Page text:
Plenty has been written about legal obligations and mistaken
beliefs when it comes to employees being fired. But, while it is
seldom discussed, there is almost as much law affecting an
employee's decision to quit, whether it's because they read
the writing on the wall or just got a better offer.
Employees who resign with the proverbial two weeks notice can be
sued. Just as employers must either provide employees with advance
notice of dismissal or pay severance, employees have a reciprocal
obligation. They must give employers sufficient notice of their
departure date to permit them to recruit, train and put in place a
comparably skilled replacement. If they do not, they can be sued
for whatever damages the employer suffers i.e. lost productivity,
sales and the costs of recruitment and replacement. Although most
employers, whether oblivious to their legal rights or indifferent,
don't bother suing, some do. Such cases most often arise when
an employee resigns without notice and sues for constructive
dismissal. My advice in these circumstances, is to respond with a
strong wrongful resignation counterclaim.
Quitting before the guillotine descends
Some employees resign to avoid the ignominy of an apparently
inevitable discharge. Doing this will disqualify the employee from
Employment Insurance and even if their assumption is correct, they
further deprive themselves of their severance entitlement. Because
less than 1% of dismissals are for cause, severance would be owed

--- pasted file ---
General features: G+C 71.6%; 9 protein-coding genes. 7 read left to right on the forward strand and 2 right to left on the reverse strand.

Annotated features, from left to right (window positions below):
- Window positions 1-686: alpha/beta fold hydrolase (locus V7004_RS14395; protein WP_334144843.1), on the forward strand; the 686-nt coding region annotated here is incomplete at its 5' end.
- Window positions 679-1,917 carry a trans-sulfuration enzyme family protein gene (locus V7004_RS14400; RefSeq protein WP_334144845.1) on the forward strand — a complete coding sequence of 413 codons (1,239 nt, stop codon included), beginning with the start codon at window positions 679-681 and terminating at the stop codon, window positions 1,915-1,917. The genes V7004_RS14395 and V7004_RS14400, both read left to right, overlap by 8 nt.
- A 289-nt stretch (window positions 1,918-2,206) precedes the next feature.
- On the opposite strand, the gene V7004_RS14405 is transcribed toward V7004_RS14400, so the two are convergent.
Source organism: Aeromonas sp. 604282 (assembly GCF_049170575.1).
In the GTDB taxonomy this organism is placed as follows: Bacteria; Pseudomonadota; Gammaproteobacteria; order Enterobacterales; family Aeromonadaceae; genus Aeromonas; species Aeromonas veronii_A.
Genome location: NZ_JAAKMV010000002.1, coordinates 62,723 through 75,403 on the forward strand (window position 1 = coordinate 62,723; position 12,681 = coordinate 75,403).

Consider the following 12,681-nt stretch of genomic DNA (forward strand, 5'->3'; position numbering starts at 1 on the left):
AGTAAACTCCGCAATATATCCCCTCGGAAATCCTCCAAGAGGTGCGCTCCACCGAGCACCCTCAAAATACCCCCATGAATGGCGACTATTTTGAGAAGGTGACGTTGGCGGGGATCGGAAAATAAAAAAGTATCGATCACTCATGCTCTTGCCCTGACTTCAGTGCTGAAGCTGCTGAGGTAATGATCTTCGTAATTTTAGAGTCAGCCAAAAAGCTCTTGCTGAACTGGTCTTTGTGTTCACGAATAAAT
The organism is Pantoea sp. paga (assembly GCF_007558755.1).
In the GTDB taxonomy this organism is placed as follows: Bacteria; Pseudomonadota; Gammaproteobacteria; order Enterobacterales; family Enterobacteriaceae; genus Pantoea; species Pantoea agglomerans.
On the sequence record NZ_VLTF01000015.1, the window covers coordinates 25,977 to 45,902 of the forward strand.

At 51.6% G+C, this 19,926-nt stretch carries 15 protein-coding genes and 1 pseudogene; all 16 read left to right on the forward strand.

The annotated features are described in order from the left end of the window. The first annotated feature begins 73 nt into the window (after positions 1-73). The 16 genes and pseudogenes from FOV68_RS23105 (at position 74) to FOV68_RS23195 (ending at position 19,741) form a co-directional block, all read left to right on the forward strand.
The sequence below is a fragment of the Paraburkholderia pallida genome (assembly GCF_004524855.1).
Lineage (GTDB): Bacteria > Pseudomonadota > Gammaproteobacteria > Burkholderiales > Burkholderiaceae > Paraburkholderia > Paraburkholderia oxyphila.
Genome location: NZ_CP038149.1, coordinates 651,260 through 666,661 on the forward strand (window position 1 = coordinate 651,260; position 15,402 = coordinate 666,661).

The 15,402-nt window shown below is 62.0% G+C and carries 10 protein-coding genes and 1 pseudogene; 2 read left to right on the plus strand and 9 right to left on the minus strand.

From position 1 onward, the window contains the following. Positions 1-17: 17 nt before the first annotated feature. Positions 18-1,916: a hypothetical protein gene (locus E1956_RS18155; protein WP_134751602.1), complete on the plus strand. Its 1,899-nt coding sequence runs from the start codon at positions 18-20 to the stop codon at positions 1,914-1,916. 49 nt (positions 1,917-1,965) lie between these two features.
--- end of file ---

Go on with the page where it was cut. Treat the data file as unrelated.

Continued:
to them if only they had waited. As for that feared stigma, most
Canadian employees by now have been or will be, reorganized,
downsized or otherwise let go at some point in their career.
Resiling from resignation
Sometimes, employees resign in the heat of the moment. The court
does not hold them to their word, permitting them to return to the
workplace. It will not avail the employer to greet such
resignations with a sigh of relief and an immediate written
acceptance. Employees have a couple of days cooling off in which to
withdraw their resignation. If the employer, insisting the employee
has resigned, refuses to let them return to work, the
"resignation" converts into a wrongful dismissal.
Resigning as result of changes to terms of employment
As I have often discussed, if an employee is faced with a
deleterious fundamental breach to their terms of employment, which
either reduces their remuneration or leaves them embarrassed, they
have the right to resign and sue, just as if they had been fired.
As noted above, if they are wrong, they risk an action for wrongful
Resign or be fired
If an employee resigns in response to that Hobbesian choice,
they have not legally resigned at all. After all, they did not
voluntarily leave the workplace. They have been wrongfully
dismissed and have the accordant rights.
The content of this article is intended to provide a general
guide to the subject matter. Specialist advice should be sought
about your specific circumstances.
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